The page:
U.S. Internet Service Providers Launch Controversial “Six Strikes” Anti-Piracy Program

by Colonel on February 26, 2013

“The “Copyright Alert System,” or CAS, will allow content owners to monitor peer-to-peer networks for illegal downloading or uploading. Content owners can then notify accused users’ Internet service provider about the illegal activity, which then alerts the primary account owner on which the activity was detected. CAS is a product of a partnership between Internet Service Providers and the entertainment industry known as the Center for Copyright Information, or CCI.

The first two alerts come in the form of innocuous emails letting the account owner know of the activity and suggesting alternate legal ways to download content. The next two alerts are more stern, requiring account owners to acknowledge receipt of the alert. If those first four alerts fail to deter illegal downloading, the fifth and sixth alerts contain “mitigation measures,” which range at ISPs’ discretion.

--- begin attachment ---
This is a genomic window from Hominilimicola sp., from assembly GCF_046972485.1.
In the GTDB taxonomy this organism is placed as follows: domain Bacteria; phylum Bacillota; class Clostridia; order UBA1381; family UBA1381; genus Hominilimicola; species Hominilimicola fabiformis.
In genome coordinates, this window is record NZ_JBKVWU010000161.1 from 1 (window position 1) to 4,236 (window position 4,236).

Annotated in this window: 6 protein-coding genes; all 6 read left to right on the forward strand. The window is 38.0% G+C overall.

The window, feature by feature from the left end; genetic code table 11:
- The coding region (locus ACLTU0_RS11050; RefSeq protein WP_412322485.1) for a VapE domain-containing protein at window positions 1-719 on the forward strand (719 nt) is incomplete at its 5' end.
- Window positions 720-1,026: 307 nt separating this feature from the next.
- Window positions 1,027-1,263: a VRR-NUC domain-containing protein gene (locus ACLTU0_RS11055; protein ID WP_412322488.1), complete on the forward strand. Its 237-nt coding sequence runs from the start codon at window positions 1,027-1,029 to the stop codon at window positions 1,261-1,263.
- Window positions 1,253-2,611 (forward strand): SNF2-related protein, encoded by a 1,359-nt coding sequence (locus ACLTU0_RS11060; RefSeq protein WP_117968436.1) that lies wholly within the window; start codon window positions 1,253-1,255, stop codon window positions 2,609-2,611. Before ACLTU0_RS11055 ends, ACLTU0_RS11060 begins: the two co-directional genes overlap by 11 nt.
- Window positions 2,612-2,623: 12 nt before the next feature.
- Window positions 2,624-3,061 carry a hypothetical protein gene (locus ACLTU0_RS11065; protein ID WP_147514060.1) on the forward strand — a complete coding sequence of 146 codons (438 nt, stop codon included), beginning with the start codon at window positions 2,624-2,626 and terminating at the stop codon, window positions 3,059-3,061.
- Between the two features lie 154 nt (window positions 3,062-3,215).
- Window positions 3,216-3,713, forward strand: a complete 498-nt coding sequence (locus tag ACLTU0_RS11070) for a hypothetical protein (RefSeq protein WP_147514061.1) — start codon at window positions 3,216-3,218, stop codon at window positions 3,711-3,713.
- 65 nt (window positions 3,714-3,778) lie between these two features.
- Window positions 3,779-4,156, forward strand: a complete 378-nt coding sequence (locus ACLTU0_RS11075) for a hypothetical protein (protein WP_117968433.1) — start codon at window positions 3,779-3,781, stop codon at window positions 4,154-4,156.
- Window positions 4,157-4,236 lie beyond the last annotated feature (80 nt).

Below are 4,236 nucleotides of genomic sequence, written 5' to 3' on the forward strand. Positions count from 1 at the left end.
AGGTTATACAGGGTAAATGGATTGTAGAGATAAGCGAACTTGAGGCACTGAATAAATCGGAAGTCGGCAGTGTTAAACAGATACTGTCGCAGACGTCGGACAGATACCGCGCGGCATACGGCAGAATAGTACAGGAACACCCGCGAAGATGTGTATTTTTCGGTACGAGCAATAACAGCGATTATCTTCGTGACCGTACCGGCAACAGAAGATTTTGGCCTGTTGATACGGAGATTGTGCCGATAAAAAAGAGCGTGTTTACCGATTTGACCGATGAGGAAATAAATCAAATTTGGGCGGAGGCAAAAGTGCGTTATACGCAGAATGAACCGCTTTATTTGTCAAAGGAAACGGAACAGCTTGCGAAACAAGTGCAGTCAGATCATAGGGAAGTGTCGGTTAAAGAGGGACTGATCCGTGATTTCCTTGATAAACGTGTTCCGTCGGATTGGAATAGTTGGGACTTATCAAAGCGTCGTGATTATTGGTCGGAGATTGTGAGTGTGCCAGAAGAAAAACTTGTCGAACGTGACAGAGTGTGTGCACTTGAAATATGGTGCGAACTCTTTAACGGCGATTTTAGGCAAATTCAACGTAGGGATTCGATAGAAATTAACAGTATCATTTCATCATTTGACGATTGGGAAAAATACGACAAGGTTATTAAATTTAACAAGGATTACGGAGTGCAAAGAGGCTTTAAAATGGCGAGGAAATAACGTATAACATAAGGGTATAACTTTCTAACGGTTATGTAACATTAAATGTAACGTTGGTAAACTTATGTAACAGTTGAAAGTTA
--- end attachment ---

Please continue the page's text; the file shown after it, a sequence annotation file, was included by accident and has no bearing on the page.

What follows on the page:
” — Alex Fitzpatrick, Copyright 2013 Mashable

“From leaked information we previously learned that AT&T will block users’ access to some of the most frequently visited websites on the Internet, until they complete a copyright course. Verizon will slow down the connection speeds of repeated pirates, and Time Warner Cable will temporarily interrupt people’s ability to browse the Internet.

The two remaining providers, Cablevison and Comcast, are expected to take similar measures. None of the ISPs will permanently disconnect repeat infringers as part of the plan.

Some skeptics have pointed out that the copyright alert system wont have much effect since there are many ways to beat the system. BitTorrent users, for example, can protect their privacy and prevent monitoring by using a VPN, proxy or seedbox.

” — Copyright 2013 Torrent Freak

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